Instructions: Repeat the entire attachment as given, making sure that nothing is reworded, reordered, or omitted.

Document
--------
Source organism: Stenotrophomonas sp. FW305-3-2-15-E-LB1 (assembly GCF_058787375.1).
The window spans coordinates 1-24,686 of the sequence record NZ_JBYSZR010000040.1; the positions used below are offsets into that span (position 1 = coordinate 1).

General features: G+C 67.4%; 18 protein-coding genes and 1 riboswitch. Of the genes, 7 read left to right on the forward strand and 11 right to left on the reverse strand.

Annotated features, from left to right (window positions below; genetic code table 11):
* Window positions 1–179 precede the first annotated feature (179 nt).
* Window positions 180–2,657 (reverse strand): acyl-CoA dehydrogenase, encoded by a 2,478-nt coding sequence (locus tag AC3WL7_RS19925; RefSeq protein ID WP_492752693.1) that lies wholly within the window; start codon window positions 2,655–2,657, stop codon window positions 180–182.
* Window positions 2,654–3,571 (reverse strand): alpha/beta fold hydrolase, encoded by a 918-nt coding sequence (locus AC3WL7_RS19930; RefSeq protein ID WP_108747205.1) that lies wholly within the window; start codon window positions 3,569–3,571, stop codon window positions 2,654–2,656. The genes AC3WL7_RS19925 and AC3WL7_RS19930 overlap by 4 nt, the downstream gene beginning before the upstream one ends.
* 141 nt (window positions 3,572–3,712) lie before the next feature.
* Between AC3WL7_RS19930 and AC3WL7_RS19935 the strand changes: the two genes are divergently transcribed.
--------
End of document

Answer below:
Source organism: Stenotrophomonas sp. FW305-3-2-15-E-LB1 (assembly GCF_058787375.1).
The window spans coordinates 1-24,686 of the sequence record NZ_JBYSZR010000040.1; the positions used below are offsets into that span (position 1 = coordinate 1).

General features: G+C 67.4%; 18 protein-coding genes and 1 riboswitch. Of the genes, 7 read left to right on the forward strand and 11 right to left on the reverse strand.

Annotated features, from left to right (window positions below; genetic code table 11):
* Window positions 1–179 precede the first annotated feature (179 nt).
* Window positions 180–2,657 (reverse strand): acyl-CoA dehydrogenase, encoded by a 2,478-nt coding sequence (locus tag AC3WL7_RS19925; RefSeq protein ID WP_492752693.1) that lies wholly within the window; start codon window positions 2,655–2,657, stop codon window positions 180–182.
* Window positions 2,654–3,571 (reverse strand): alpha/beta fold hydrolase, encoded by a 918-nt coding sequence (locus AC3WL7_RS19930; RefSeq protein ID WP_108747205.1) that lies wholly within the window; start codon window positions 3,569–3,571, stop codon window positions 2,654–2,656. The genes AC3WL7_RS19925 and AC3WL7_RS19930 overlap by 4 nt, the downstream gene beginning before the upstream one ends.
* 141 nt (window positions 3,572–3,712) lie before the next feature.
* Between AC3WL7_RS19930 and AC3WL7_RS19935 the strand changes: the two genes are divergently transcribed.